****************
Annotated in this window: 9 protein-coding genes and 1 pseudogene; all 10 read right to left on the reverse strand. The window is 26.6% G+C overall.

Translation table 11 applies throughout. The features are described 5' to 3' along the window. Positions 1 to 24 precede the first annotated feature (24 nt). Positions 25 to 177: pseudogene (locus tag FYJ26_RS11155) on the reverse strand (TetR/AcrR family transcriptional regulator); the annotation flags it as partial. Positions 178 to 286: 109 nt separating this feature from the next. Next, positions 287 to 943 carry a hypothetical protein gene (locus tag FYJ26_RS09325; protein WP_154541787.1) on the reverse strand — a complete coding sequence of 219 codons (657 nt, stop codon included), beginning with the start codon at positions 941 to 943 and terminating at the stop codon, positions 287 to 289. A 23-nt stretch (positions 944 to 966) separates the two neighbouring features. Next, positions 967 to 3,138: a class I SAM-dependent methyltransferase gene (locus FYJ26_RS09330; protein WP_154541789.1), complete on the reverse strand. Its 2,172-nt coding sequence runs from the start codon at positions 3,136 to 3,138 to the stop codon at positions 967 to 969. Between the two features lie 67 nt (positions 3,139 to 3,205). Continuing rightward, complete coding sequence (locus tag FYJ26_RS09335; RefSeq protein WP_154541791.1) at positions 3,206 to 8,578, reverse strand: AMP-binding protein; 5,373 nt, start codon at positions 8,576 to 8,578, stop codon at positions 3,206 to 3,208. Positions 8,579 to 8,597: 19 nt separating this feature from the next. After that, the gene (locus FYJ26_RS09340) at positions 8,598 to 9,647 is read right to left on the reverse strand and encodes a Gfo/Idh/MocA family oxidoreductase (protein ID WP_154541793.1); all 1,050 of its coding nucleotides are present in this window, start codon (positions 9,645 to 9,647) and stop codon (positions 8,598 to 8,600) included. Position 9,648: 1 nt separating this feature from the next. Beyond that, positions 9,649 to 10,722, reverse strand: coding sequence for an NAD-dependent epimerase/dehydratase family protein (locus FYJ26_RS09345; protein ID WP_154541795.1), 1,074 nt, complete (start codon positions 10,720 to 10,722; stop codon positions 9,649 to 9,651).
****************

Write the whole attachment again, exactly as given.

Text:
Annotated in this window: 9 protein-coding genes and 1 pseudogene; all 10 read right to left on the reverse strand. The window is 26.6% G+C overall.

Translation table 11 applies throughout. The features are described 5' to 3' along the window. Positions 1 to 24 precede the first annotated feature (24 nt). Positions 25 to 177: pseudogene (locus tag FYJ26_RS11155) on the reverse strand (TetR/AcrR family transcriptional regulator); the annotation flags it as partial. Positions 178 to 286: 109 nt separating this feature from the next. Next, positions 287 to 943 carry a hypothetical protein gene (locus tag FYJ26_RS09325; protein WP_154541787.1) on the reverse strand — a complete coding sequence of 219 codons (657 nt, stop codon included), beginning with the start codon at positions 941 to 943 and terminating at the stop codon, positions 287 to 289. A 23-nt stretch (positions 944 to 966) separates the two neighbouring features. Next, positions 967 to 3,138: a class I SAM-dependent methyltransferase gene (locus FYJ26_RS09330; protein WP_154541789.1), complete on the reverse strand. Its 2,172-nt coding sequence runs from the start codon at positions 3,136 to 3,138 to the stop codon at positions 967 to 969. Between the two features lie 67 nt (positions 3,139 to 3,205). Continuing rightward, complete coding sequence (locus tag FYJ26_RS09335; RefSeq protein WP_154541791.1) at positions 3,206 to 8,578, reverse strand: AMP-binding protein; 5,373 nt, start codon at positions 8,576 to 8,578, stop codon at positions 3,206 to 3,208. Positions 8,579 to 8,597: 19 nt separating this feature from the next. After that, the gene (locus FYJ26_RS09340) at positions 8,598 to 9,647 is read right to left on the reverse strand and encodes a Gfo/Idh/MocA family oxidoreductase (protein ID WP_154541793.1); all 1,050 of its coding nucleotides are present in this window, start codon (positions 9,645 to 9,647) and stop codon (positions 8,598 to 8,600) included. Position 9,648: 1 nt separating this feature from the next. Beyond that, positions 9,649 to 10,722, reverse strand: coding sequence for an NAD-dependent epimerase/dehydratase family protein (locus FYJ26_RS09345; protein ID WP_154541795.1), 1,074 nt, complete (start codon positions 10,720 to 10,722; stop codon positions 9,649 to 9,651).